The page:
For a while I imagined leaving my cooking gear behind at Bungaree. The bag that has my firelighters, pump, and Whisperlite burner. And my spoon, my only eating utensil.
The fuel was certainly aboard.
Having a complete lack of worries on a trip like this sometimes means inventing them.
But, no worries, when I arrived at Christmas Village Hut everything was aboard. After many years of preparing long expeditions I’ve learned to have a place for each item. And an order for packing. I could do it in the dark, or it seems, when half asleep.
My sleeping bag is always at the bottom of my pack with my two fuel bottles either side, initially balanced with my dense lump of milk powder. Food next, each individual dinner or breakfast inside a big dinner or breakfast bag with clothes packed around to take up any air pockets. Up top is anything I might need during the day, and my raincoat.
Three small compartments house any items that need immediate accessibility. The two in the lid have my hat and beanie, together with the day’s lunch. All my “useful” stuff is in the inside one: spare bootlaces, Swiss army knife, tape, etc.
That leaves the sizeable pocket on the back of my pack for my rubbish bag. I don’t ever have much to dispose of however, due to the use of Ziploc bags for most food, but there’s always muesli bars wrappers and soup packets to trudge back to civilisation.
I’ve taken to carrying a lightweight gas stove attachment to use if I find an almost empty gas canister abandoned in a hut, but I guess that is less likely here where you have to be more organised for a ten day walk.
On my travels over the summer I found I scarcely had to use my own fuel due to abandoned half full gas canisters in remote locations. [As it turned out I managed to carry most of my own fuel back to Oban. People had discarded significant quantities of gas, including a large full canister.]
I keep my head torch in my softshell jacket, along with some handy toilet paper.
Batteries for my GPS and cameras, and my power packs for recharging the phone are in a red bag. Toiletries in a blue.
I’m a well-organised bloke.
Except when distracted and the system breaks down.
Fortunately my robot/army style repetitive training seems to work even when daydreaming, or chatting to strangers.
I should have it mostly together since this is around my 28th more than week-long tramp I’ve been on in the last five years since my return to New Zealand.
All the same, I did manage to leave my boot inner soles behind this grand tour, fully rectified in Invercargill before embarking on the South Coast Track. No chance for the any replacements on Stewart Island/Rakiura, but I seem to have everything together this time.
It really helps not to be lugging a tent and sleeping mat. Huts come in handy.
Now daylight is here.
When you go to bed around 6 pm it’s easy enough to get up in the dark at 6 am.
My friend in the other room has a major alarm clock. Some marching music, the time shouted out, then more loud marching. That’s second time around, and still no movement so I’m not sure it’s effective.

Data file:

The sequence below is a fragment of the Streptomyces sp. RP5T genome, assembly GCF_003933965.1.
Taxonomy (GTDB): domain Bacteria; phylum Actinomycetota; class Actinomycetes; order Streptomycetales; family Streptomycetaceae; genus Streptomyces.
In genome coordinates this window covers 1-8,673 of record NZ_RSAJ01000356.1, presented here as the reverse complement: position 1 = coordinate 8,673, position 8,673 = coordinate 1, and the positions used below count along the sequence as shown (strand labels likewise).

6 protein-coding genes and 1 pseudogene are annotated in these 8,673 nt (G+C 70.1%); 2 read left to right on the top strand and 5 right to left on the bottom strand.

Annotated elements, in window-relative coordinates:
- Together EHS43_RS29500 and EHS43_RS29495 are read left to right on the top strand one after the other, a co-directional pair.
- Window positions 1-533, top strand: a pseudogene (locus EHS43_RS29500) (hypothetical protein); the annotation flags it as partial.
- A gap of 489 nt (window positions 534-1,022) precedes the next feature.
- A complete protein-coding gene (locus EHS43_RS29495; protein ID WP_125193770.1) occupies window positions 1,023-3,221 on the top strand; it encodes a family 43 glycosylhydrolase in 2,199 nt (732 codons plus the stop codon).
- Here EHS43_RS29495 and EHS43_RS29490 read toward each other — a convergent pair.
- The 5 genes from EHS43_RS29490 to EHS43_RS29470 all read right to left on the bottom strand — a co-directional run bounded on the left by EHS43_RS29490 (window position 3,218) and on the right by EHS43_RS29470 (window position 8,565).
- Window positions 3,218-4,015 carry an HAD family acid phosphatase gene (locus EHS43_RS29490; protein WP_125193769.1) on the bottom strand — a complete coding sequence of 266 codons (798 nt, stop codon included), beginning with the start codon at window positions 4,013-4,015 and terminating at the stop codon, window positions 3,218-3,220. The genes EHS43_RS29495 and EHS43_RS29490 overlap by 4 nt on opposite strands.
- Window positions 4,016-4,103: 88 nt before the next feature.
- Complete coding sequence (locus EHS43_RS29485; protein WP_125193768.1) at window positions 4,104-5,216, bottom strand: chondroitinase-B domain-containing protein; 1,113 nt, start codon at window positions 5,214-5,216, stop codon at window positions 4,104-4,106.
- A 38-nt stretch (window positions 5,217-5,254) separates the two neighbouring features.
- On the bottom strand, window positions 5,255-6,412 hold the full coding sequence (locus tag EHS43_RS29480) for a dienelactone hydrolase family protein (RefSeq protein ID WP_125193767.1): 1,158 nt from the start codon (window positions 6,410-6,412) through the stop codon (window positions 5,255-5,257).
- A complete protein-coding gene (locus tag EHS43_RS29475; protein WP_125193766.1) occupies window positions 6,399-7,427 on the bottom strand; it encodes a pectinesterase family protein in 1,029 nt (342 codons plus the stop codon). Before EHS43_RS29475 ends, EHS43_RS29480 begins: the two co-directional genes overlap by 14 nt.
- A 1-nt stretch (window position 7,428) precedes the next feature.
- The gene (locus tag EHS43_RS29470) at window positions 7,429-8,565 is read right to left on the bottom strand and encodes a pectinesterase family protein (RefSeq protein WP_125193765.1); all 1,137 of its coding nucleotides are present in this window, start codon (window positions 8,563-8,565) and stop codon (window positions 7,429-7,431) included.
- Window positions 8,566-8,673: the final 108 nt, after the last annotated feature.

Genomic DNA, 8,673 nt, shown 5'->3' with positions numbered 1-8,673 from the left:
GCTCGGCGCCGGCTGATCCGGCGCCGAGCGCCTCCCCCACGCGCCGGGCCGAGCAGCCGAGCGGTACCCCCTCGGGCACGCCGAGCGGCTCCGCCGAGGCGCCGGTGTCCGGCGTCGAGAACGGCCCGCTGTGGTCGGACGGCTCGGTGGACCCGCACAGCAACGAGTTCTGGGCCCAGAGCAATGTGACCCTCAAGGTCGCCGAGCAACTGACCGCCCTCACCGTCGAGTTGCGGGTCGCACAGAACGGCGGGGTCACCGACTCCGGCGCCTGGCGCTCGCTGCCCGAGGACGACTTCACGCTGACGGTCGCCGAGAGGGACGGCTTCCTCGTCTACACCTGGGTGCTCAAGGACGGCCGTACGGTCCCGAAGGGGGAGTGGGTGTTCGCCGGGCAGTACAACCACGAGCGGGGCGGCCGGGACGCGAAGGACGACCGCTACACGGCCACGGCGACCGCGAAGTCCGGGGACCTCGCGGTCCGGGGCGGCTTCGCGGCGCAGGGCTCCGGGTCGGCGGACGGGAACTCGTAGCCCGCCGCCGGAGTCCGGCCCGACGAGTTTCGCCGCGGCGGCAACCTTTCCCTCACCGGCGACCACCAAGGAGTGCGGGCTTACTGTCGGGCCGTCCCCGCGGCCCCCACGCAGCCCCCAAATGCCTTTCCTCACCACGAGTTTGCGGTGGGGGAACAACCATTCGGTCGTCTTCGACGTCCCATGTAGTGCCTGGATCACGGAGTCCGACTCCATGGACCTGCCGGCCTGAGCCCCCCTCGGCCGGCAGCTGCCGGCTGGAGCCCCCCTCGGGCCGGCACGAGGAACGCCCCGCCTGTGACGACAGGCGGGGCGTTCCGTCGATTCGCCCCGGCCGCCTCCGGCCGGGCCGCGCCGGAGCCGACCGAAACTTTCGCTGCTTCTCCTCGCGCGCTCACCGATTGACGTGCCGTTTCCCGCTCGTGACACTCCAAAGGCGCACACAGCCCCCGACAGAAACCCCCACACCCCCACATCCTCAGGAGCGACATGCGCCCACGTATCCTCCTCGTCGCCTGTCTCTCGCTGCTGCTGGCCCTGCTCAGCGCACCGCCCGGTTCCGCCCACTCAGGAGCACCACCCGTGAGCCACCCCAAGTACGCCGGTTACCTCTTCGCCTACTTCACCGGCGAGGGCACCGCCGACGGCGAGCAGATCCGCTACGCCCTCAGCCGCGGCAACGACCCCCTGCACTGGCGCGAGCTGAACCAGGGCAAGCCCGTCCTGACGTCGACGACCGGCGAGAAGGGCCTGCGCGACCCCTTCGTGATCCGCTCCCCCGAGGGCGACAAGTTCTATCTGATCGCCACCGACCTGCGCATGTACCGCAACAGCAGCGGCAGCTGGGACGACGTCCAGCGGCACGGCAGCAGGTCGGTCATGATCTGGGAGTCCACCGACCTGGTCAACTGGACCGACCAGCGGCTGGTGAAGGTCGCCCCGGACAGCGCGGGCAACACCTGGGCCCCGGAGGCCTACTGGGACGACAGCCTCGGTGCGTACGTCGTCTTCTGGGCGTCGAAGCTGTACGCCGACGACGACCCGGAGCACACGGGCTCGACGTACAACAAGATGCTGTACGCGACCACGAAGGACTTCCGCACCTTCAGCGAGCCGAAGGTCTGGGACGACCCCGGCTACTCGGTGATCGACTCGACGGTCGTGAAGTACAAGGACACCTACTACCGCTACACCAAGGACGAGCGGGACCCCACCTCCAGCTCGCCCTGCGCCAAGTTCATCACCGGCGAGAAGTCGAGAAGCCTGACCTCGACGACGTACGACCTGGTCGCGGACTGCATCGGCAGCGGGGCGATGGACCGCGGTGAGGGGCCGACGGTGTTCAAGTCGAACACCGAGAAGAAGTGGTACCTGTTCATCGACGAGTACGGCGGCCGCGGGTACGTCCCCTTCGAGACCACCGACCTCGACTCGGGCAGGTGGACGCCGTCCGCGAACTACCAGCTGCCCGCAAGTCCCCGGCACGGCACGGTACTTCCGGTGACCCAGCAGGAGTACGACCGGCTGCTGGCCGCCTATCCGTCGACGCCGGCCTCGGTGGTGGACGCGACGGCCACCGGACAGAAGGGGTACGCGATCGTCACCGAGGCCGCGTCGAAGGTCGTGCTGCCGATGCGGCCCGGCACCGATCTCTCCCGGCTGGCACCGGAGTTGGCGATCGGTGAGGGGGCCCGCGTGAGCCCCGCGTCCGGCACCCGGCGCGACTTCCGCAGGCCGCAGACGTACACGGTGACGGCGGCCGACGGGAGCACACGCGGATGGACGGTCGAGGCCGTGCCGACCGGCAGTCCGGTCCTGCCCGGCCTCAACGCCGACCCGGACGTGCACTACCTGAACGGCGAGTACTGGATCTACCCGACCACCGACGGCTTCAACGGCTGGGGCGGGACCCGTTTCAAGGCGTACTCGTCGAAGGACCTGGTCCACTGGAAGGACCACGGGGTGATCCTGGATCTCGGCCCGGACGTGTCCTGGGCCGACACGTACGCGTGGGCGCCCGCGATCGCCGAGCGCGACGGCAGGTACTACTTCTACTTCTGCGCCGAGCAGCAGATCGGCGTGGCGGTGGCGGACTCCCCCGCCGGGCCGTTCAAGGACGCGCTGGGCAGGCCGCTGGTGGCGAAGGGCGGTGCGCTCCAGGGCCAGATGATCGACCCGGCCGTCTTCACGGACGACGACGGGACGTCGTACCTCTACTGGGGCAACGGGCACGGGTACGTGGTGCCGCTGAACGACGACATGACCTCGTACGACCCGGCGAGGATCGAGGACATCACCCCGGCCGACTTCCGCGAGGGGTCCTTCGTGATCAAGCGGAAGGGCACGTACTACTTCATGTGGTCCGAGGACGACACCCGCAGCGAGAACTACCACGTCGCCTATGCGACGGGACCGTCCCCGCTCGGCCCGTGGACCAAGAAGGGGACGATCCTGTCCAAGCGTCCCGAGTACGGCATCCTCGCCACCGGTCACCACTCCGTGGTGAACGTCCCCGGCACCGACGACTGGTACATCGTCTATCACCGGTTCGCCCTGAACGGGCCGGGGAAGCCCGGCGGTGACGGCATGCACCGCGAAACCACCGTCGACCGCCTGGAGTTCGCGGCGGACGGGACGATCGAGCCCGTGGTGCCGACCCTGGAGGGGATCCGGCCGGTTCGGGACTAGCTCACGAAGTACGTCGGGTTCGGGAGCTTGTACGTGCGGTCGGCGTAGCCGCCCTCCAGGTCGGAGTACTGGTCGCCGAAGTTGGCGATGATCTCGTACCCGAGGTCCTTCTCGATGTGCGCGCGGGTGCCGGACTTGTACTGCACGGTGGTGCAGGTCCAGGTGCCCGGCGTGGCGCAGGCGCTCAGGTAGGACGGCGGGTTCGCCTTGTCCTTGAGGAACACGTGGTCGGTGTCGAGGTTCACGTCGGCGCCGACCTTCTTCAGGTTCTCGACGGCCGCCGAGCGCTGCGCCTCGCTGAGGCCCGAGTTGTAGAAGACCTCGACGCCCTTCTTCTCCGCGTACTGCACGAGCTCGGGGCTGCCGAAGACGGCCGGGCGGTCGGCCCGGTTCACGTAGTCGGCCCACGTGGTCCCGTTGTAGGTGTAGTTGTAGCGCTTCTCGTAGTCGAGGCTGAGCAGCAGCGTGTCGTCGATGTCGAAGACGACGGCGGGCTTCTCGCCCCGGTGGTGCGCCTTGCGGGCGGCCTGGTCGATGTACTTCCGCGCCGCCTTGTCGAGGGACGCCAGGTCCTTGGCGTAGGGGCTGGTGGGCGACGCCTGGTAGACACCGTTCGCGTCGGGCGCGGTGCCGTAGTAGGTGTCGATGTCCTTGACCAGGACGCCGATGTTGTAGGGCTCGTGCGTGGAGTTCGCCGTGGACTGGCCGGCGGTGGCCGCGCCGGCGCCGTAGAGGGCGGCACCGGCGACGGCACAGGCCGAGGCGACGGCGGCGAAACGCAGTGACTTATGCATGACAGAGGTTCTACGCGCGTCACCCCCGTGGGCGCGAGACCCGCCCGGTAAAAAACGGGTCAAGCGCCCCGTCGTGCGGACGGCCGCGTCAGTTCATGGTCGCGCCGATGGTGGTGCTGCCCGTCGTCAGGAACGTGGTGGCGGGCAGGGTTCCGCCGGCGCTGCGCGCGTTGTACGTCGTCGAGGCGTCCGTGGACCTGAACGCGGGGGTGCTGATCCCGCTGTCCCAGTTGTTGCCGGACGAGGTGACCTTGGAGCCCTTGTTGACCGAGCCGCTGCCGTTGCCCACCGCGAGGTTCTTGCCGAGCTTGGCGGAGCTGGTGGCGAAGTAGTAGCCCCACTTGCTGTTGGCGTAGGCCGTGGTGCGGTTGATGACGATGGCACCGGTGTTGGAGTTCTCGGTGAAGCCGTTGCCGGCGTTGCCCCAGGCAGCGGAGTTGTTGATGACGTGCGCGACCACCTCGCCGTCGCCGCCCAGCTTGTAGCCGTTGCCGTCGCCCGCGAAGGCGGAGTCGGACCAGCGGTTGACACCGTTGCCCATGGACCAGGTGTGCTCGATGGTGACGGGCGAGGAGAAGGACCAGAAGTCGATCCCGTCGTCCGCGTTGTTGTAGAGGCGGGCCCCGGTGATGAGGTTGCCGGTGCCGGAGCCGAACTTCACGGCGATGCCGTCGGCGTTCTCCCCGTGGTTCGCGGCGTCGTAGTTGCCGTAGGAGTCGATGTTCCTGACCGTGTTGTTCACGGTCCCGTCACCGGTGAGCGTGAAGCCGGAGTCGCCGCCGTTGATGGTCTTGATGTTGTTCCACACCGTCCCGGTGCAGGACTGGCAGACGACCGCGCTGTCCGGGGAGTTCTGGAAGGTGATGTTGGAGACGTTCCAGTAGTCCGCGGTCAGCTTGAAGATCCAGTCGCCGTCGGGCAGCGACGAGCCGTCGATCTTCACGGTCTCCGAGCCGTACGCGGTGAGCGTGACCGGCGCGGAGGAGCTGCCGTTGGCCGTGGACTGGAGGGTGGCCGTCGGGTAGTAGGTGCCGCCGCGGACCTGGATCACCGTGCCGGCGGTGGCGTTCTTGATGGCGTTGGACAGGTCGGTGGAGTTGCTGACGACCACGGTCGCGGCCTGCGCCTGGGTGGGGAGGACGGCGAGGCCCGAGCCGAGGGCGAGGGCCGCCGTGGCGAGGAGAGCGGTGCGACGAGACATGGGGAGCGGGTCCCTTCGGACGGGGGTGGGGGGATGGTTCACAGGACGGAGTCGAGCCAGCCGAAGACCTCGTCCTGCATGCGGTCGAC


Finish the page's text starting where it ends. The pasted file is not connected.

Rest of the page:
He spent time last night trying to ignite the soaked wood that looked of dubious value to my eye. In such cases cutting the wood up finely is the only way to go, but he was working with another theory.
Rain at night, as is common here. I wiped the condensation from the inside of the windows to enjoy the view more. It really is a splendid location for a hut, looking back down the beach, and along the coastline to the south-west.
Now 8 am. Time to pack up and try and leave by 9 am.
I recall this as one of the mentally tough stretches because of the unrelenting up-and-down nature towards the end. But they have changed the DOC sign to state six hours, closer to the reality of the walking time, not the five hours that once was claimed.
Later, and in fading light I find myself finally sitting on my lonesome. Soup is being supped, and my de-hi is ready hydrating.
The last three trampers were making haste and didn’t stay here, so the last two occupants for a night were more than three weeks ago. Surprising all five were women.
Also strange to think I was aged 19 and sitting at this same table with six members of the kakapo search team looking for evidence of kakapo around Little Mount Anglem, and Mount Anglem. Kakapo had been found further south a couple of years before north of Port Pegasus, and ornithologists thought they’d better check the rest of the island.
[Note here that when I got back to civilisation I discovered there was a plausible explanation as to why kakapo had only been discovered in a relatively small portion of the island. I read a story about a boat that was taking a few kakapo specimens to Europe for some reason. The boat was delayed/damaged down near Port Pegasus and they had been forced to release the birds ashore. It always seemed strange to me that their presence was so localised. After all, they make very distinct trails and nests, and the area where they were found is quite similar and with the same vegetation to much of the rest of the island.]
The Christmas Village Hut must’ve been pretty new back then. It was so long ago that East Ruggedy Hut was built the following year.
That thought is starting to make me feel old. Also making me feel old is the idea of skipping huts.
I guess it doesn’t help progress when you leave after 9 am, and that I’m lugging a power of food and fuel on this grand tour.
Oh, yesterday I also visited the Christmas Village Hunters Hut at Christmas Village Bay, and the verdict: halfway to derelict. Okay, more than halfway.
Quiet now, other than waves crashing on the shore.
The up-and-down nature of the second half of the day means I should sleep well tonight. Time to pop into my sleeping bag to read a book I have picked up along the way.← Day 2 | Bungaree Hut Day 4 | Yankee River Hut →